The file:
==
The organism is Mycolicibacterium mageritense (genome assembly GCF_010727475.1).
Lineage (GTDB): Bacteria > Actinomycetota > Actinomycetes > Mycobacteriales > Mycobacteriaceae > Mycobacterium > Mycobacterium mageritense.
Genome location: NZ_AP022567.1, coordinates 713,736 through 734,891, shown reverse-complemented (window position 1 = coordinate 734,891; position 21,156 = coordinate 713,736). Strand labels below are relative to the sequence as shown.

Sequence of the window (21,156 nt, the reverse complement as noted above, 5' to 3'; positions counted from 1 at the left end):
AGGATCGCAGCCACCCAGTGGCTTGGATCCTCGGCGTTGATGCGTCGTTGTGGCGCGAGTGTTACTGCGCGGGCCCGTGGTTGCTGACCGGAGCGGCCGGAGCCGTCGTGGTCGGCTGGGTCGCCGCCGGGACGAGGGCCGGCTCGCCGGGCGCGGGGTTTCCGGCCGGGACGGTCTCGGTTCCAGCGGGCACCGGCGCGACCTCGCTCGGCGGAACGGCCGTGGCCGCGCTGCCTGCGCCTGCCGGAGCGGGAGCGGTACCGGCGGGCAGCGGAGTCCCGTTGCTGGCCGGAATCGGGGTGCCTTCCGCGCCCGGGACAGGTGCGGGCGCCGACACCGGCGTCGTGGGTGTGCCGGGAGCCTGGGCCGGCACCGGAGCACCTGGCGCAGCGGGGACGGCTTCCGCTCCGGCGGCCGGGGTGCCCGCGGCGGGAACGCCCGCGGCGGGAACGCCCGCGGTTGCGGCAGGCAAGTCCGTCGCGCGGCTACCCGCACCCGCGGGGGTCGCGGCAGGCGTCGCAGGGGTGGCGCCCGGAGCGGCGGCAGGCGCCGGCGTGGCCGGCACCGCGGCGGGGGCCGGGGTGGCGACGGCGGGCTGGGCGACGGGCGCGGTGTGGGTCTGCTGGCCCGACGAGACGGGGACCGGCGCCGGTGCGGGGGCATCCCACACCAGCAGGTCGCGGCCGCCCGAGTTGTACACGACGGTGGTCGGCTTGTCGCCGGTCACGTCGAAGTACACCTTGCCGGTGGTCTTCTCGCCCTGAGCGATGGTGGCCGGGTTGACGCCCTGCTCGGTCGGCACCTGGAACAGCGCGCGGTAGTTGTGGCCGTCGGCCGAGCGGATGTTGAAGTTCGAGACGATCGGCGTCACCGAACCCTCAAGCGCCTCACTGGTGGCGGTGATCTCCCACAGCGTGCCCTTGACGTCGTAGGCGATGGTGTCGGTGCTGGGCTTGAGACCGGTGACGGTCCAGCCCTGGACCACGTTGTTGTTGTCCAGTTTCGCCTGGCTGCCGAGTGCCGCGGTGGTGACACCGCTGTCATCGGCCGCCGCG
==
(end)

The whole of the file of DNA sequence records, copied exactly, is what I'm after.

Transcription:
The organism is Mycolicibacterium mageritense (genome assembly GCF_010727475.1).
Lineage (GTDB): Bacteria > Actinomycetota > Actinomycetes > Mycobacteriales > Mycobacteriaceae > Mycobacterium > Mycobacterium mageritense.
Genome location: NZ_AP022567.1, coordinates 713,736 through 734,891, shown reverse-complemented (window position 1 = coordinate 734,891; position 21,156 = coordinate 713,736). Strand labels below are relative to the sequence as shown.

Sequence of the window (21,156 nt, the reverse complement as noted above, 5' to 3'; positions counted from 1 at the left end):
AGGATCGCAGCCACCCAGTGGCTTGGATCCTCGGCGTTGATGCGTCGTTGTGGCGCGAGTGTTACTGCGCGGGCCCGTGGTTGCTGACCGGAGCGGCCGGAGCCGTCGTGGTCGGCTGGGTCGCCGCCGGGACGAGGGCCGGCTCGCCGGGCGCGGGGTTTCCGGCCGGGACGGTCTCGGTTCCAGCGGGCACCGGCGCGACCTCGCTCGGCGGAACGGCCGTGGCCGCGCTGCCTGCGCCTGCCGGAGCGGGAGCGGTACCGGCGGGCAGCGGAGTCCCGTTGCTGGCCGGAATCGGGGTGCCTTCCGCGCCCGGGACAGGTGCGGGCGCCGACACCGGCGTCGTGGGTGTGCCGGGAGCCTGGGCCGGCACCGGAGCACCTGGCGCAGCGGGGACGGCTTCCGCTCCGGCGGCCGGGGTGCCCGCGGCGGGAACGCCCGCGGCGGGAACGCCCGCGGTTGCGGCAGGCAAGTCCGTCGCGCGGCTACCCGCACCCGCGGGGGTCGCGGCAGGCGTCGCAGGGGTGGCGCCCGGAGCGGCGGCAGGCGCCGGCGTGGCCGGCACCGCGGCGGGGGCCGGGGTGGCGACGGCGGGCTGGGCGACGGGCGCGGTGTGGGTCTGCTGGCCCGACGAGACGGGGACCGGCGCCGGTGCGGGGGCATCCCACACCAGCAGGTCGCGGCCGCCCGAGTTGTACACGACGGTGGTCGGCTTGTCGCCGGTCACGTCGAAGTACACCTTGCCGGTGGTCTTCTCGCCCTGAGCGATGGTGGCCGGGTTGACGCCCTGCTCGGTCGGCACCTGGAACAGCGCGCGGTAGTTGTGGCCGTCGGCCGAGCGGATGTTGAAGTTCGAGACGATCGGCGTCACCGAACCCTCAAGCGCCTCACTGGTGGCGGTGATCTCCCACAGCGTGCCCTTGACGTCGTAGGCGATGGTGTCGGTGCTGGGCTTGAGACCGGTGACGGTCCAGCCCTGGACCACGTTGTTGTTGTCCAGTTTCGCCTGGCTGCCGAGTGCCGCGGTGGTGACACCGCTGTCATCGGCCGCCGCG